I have a collection of sermons around the theme of putting our faith into practice that would have served adequately, but for the purpose of this assignment it was important to produce something new rather than re-work old material.
Most of the relevant sermons I have preached in the past have been based in the Gospels or Acts: looking at the ministry of Jesus and the early church, and linking back to the Old Testament principles and traditions they drew upon. To be more confident that this sermon would be genuinely new and not just applying old themes to different texts, I decided to base the text in the Epistles.
I have heard many sermons where the underlying message is 'this is what the Bible says, so you ought to do it.' I am not a fan of this approach, feeling that it tends to veer either towards complacency ("I'm sure you are living this way") or confrontation ("You are not living as you should"), neither of which is attractive or life-giving.
I have argued elsewhere for the general principle of starting the sermon from where people are [Hazelden, 2004: 9]. By adopting a position of 'we are all wrestling with the Bible, to understand and apply it,' I chose something that evangelicals can agree and identify with - and thus gain their interest, and underline the relevance of the material to them. I often try to subvert the normal expectations of a sermon, and decided in this case that setting them up to expect a 'you ought to be doing this' message and then turning it into a 'you are doing better than you thought' message could provide enough of a twist to make it memorable without placing too much emphasis on the structure.
Because I wanted in part to surprise and unsettle the congregation, I decided to choose a Bible passage that could both introduce the subject at the start and also close and summarise the message at the end: closing with something familiar is comforting at an emotional level. It counters the stress caused in the middle, while reinforcing the message.
[Note 1] I always ad-lib the opening sentence or two, especially in an unfamiliar church where I want to make some personal connection with the people and the context, so this opening sentence is just a 'marker' for some equivalent introduction. I actually made some reference to wearing a tie which connected with the culture of the church. It seemed to work in context, but was difficult for me as it naturally led in to a story about a related experience I had a short while earlier, which I have related on several occasions and was sure they would enjoy, but would have made the introduction too long and taken us too far from the theme.
[Note 2] I am doing two things at this point: identifying an issue that helps people understand what we do in our work at CCM, and flagging up a couple of key concepts that I will return to in the sermon: 'people matter more than things' and the necessity of focussing on the long term when everybody around us is looking for short-term results. While preparing, I made several explicit links between the ministry update and the sermon, but when reviewing the sermon later I removed them because it blurred the distinction between the two sections, and implicitly made a claim that CCM is implementing Biblical truth in a way that other churches and Christian organisations are not (see also note 7 below). While I may sometimes feel this, it is not my job to preach it! I repeatedly find myself struggling with this issue when preparing a sermon. In this case, the congregation may spot the connections anyway, but it was not necessary for people to see those links in order for the sermon to work.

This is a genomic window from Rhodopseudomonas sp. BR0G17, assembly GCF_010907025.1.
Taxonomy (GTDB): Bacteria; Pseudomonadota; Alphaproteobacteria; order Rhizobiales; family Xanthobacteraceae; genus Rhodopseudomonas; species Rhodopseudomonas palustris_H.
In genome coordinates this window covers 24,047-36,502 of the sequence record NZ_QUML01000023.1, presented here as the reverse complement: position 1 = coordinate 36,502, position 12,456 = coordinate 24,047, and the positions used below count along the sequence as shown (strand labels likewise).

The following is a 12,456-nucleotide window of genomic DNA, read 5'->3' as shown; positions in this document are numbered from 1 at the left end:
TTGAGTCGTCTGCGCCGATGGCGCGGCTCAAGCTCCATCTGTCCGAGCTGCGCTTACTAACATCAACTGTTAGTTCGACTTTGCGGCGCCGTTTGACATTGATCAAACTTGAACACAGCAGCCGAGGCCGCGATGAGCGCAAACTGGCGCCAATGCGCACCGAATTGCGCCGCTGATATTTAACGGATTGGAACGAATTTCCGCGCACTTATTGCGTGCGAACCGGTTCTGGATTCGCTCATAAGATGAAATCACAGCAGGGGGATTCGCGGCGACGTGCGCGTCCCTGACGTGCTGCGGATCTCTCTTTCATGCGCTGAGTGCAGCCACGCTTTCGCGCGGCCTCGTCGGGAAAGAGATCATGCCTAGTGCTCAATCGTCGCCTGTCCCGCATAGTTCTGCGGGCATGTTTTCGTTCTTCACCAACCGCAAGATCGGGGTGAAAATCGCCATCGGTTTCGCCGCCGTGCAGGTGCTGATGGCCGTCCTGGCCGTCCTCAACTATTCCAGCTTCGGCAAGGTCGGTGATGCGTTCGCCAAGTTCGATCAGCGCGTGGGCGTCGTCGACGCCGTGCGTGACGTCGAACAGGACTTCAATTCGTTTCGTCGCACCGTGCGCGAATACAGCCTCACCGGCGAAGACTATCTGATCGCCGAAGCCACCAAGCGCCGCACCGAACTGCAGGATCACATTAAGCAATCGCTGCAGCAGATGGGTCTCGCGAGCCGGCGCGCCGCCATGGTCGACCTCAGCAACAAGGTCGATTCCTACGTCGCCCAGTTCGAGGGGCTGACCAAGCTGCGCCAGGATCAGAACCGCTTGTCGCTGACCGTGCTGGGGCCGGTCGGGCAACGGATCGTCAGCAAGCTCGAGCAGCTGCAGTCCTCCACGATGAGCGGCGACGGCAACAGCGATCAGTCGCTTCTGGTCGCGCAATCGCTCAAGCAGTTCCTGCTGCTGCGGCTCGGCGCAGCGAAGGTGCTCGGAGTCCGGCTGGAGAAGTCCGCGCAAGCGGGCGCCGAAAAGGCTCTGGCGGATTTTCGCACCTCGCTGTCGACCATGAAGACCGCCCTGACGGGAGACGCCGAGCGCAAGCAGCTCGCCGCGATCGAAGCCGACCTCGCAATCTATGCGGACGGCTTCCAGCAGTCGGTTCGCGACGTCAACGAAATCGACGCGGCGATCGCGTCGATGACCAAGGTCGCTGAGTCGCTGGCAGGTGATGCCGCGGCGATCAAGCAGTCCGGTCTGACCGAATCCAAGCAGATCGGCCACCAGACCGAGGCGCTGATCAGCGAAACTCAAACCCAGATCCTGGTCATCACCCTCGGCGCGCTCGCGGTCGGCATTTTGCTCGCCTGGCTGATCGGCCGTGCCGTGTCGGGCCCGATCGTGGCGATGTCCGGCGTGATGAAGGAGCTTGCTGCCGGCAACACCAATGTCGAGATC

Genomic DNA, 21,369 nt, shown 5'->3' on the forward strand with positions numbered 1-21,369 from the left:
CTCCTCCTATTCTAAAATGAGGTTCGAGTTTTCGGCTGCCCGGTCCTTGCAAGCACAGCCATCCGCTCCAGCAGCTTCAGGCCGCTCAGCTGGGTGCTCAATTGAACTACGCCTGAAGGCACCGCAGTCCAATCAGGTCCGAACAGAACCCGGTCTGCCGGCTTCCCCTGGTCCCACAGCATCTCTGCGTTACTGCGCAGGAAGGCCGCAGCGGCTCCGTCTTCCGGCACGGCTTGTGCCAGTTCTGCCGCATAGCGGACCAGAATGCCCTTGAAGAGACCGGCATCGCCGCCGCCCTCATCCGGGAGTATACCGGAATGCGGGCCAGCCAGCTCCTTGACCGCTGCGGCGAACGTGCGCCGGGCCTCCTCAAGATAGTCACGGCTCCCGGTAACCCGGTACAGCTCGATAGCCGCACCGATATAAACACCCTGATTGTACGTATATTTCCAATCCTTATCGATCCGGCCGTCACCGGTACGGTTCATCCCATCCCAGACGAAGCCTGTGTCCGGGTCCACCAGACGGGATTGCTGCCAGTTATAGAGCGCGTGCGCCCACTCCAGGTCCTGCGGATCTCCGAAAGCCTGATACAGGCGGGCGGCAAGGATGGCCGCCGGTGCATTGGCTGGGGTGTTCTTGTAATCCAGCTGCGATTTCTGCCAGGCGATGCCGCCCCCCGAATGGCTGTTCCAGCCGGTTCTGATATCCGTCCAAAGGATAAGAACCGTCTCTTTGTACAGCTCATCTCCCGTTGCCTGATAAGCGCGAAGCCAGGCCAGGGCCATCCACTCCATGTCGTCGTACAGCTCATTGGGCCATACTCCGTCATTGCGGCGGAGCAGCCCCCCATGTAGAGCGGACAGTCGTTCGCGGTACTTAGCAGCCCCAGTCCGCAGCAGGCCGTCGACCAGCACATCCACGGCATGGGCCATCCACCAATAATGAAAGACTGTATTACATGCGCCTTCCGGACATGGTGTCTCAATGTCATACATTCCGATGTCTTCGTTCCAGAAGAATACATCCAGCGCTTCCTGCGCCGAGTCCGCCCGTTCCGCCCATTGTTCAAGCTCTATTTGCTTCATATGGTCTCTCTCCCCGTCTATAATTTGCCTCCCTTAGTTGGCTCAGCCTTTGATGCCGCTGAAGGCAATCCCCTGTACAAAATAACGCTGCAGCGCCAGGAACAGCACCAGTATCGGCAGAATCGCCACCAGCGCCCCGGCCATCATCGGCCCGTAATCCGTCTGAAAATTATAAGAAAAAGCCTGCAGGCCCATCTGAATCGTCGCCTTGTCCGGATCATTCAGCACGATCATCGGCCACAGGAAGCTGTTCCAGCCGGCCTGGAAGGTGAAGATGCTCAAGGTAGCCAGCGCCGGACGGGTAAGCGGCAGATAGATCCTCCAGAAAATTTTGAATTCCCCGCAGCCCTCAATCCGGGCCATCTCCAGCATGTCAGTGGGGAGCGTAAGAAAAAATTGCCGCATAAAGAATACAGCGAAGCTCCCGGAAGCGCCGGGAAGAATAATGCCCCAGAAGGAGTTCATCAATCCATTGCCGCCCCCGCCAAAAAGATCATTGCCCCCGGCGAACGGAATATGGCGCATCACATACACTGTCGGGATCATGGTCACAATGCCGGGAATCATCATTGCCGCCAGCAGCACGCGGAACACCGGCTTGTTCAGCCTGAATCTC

[Note 3] I know many of the books advise against humour, and some say never to make personal references. But, while I would rarely tell a joke, I often present some part of the sermon in a lighter, semi-humorous way, to provide some relief and counterpoint to the serious subject matter. And when personal references are prohibited in the textbooks, this sort of usage does not seem to be in view.
[Note 4] This is the second "I'll come back this later" - a technique I often use in the absence of a clear structure explicitly identified to the congregation. The intention is partly to create interest through a degree of suspense, and partly to reassure people that I have some plan in mind: the sermon is going somewhere, even if I'm not going to explicitly talk about the structure. I am aware that this is not a technique that seems to be used in the example sermons we heard, or talked about in the books I have read so far.
[Note 5] While I have numerous problems with the approach taught by Wilson, I fully agree with his concern about the "lack of good news in so many sermons" [Eslinger, 2002: 218, referring to Wilson, 1999: 159-165]. However, I need to go further: as well as identifying "what God is doing to lighten the burden," [Wilson, 1999: 159] I try to ensure that every sermon contains at least some brief pointer to how you access God's grace in the first place. We cannot assume that everyone present is already saved.
[Note 6] This is a mistake: the reference to community and eternity picked up on sermon strands I had been working on in the early stages of sermon preparation, and cut out towards the end because there was too much material and that part did not contribute enough to the main focus.